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My Company Currently Keeps Copies Of Documentation Presented By My Employees For Form I-9. Can We Stop Doing This?

Form I-9 regulations allow employers to choose whether to keep copies of documents employees submit to complete their Form I-9. Therefore, you may choose to begin or end the practice of keeping copies of documents at any time, as long as you do so for all employees, regardless of national origin or citizenship status, or you may be in violation of anti-discrimination laws.


Do not shred previously retained copies of documents. DHS regulations state that once you make copies of documents, you must retain them with the Forms I-9 or store them with the employee's records.


Additionally, if you use an alternative procedure to remotely examine documents, you must retain copies of the front and back (if two-sided) of the documentation the employee presents to verify their identify and work authorization. AND Employers that particpate in E-Verify, who physically examine documents presented, must make and retain copies of documentation presented by employees for List A of the Form I–9.

Learn more about our in-person Form I-9 verification and how we can support your business.  

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How Can I Make Sure I Am Using The Current Version of The Form I9? 

The United States Citizenship and Immigration Services (USCIS) released an updated Form I-9 (OMB No.1615-0047 Expires 07/31/2026) that must be used for all new hires and reverifications. View the date printed at the top right of each page to make sure you are using the correct version. You must be utilizing this new form. The process of completing Form I-9 itself remains unchanged.

Learn more about our in-person Form I-9 verification and how we can support your business.  

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Do I Need To Submit An I-9 Update For A Name Change?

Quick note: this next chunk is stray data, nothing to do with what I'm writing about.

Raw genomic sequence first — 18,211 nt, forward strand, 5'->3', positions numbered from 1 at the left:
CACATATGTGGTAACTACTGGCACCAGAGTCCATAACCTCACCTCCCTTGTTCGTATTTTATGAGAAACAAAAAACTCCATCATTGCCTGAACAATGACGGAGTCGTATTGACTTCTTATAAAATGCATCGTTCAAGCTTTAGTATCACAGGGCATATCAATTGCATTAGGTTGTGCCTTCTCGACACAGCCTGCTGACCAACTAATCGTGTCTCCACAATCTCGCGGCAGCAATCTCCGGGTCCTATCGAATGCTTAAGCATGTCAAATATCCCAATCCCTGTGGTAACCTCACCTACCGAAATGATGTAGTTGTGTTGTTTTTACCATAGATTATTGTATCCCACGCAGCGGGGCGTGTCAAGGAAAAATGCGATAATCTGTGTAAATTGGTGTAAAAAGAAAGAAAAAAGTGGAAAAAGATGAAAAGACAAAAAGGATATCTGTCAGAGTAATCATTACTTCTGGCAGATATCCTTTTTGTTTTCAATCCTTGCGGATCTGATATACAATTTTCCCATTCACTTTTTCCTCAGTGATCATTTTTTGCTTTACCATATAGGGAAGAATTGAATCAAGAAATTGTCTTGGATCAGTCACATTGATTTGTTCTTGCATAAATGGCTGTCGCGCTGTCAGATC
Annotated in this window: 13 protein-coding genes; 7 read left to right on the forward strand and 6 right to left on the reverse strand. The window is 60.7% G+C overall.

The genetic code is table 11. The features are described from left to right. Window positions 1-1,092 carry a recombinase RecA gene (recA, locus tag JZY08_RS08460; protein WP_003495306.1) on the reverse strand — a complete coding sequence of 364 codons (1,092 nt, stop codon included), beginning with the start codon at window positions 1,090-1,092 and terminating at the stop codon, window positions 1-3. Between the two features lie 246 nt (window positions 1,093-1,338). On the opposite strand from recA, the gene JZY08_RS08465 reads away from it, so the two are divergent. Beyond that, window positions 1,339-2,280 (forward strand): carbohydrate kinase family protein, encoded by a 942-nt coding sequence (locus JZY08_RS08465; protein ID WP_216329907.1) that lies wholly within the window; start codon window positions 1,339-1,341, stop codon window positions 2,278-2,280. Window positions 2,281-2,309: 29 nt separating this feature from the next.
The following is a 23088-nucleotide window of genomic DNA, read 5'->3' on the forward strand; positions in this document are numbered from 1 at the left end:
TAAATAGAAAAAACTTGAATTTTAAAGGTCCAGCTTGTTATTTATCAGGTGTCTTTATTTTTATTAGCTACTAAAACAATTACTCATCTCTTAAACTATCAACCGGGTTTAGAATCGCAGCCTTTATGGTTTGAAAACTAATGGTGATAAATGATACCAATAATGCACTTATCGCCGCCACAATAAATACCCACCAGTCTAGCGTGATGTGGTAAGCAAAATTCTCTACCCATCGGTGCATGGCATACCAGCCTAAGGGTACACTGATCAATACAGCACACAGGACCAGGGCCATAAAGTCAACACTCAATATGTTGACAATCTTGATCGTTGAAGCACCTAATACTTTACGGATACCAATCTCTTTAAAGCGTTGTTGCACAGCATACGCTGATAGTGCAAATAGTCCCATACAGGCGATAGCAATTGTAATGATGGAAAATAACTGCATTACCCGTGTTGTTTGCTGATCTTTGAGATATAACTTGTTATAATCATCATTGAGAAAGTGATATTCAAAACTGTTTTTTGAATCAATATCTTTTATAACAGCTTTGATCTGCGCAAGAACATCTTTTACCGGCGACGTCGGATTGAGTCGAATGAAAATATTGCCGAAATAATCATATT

No. You are not required to update Form I-9 when your employee has a legal name change. However, it is recommended that you maintain correct information on Forms I-9 and note any name changes in Supplement B.

Learn more about our in-person Form I-9 verification and how we can support your business.  

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My Office Is Located In Texas, And I Am Hiring An Employee Who Will Work Remotely In Virginia. Can I Contract (OutSource) With An Authorized Representative To Complete Their Form I-9?H

My office is located in Texas, and I am hiring an employee who will work remotely in Virginia. Can I contract with an Authorized Representative to complete their Form I-9?

YES! If you have a new hire "sitting" in another state from your office or headquarters (a remote employee) where HR can not be physically present to complete the Form I-9, you can designate an Authorized Representative to meet with the employee, physically inspect their employment eligibility documents (examples: drivers license, passport, social security card, birth certificate) and complete Section 2, of the Form I-9 on your behalf.

The U.S. Citizenship and Immigration Services (USCIS) explains the duties of an Authorized Representative in its Handbook for Employers.https://

You can even designate an Authorized Representative even if "you" are both situated in the same State! There is no rule HR must complete the Form I9. However, you will want to enlist a professional!

Learn more about our in-person Form I-9 verification and how we can support 

your business.

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When Can An Employee Present A Receipt For Documents In Lieu Of An Actual Document From The List of Acceptable Documents?

The "receipt rule” covers situations in which employees are authorized to work at the time of initial hire or reverification, but they are not in possession of a document from the list of acceptable documents accompanying Form I-9.

Receipts showing that a person applied for an initial grant of an employment authorization document (EAD) or for renewal of an EAD is not acceptable.

An individual may present a receipt in lieu of a document listed on Form I-9 to complete Section 2 or Section 3 of the form. The receipt is valid for a temporary period. There are three scenarios where receipts qualify under the rule:

  • A receipt for a replacement document when the document has been lost, stolen, or damaged. The receipt is valid for 90 days, after which the individual must present the replacement document to complete Form I-9.

  • A Form I-94/I-94A containing a temporary I-551 stamp and a photograph of the individual, which is considered a receipt for the Permanent Resident Card (Form I-551). The individual must present Form I-551 by the expiration date of the temporary I-551 stamp or within one year from the date of issuance of Form I-94/I-94A if the I-551 stamp does not contain an expiration date.

  • A Form I-94/I-94A containing an unexpired refugee admission stamp. This is considered a receipt for either an EAD (Form I-766) or a combination of an unrestricted Social Security card and List B document. The employee must present either option to complete Form I-9 within 90 days after the date of hire, or in the case of reverification, the date their employment authorization expires.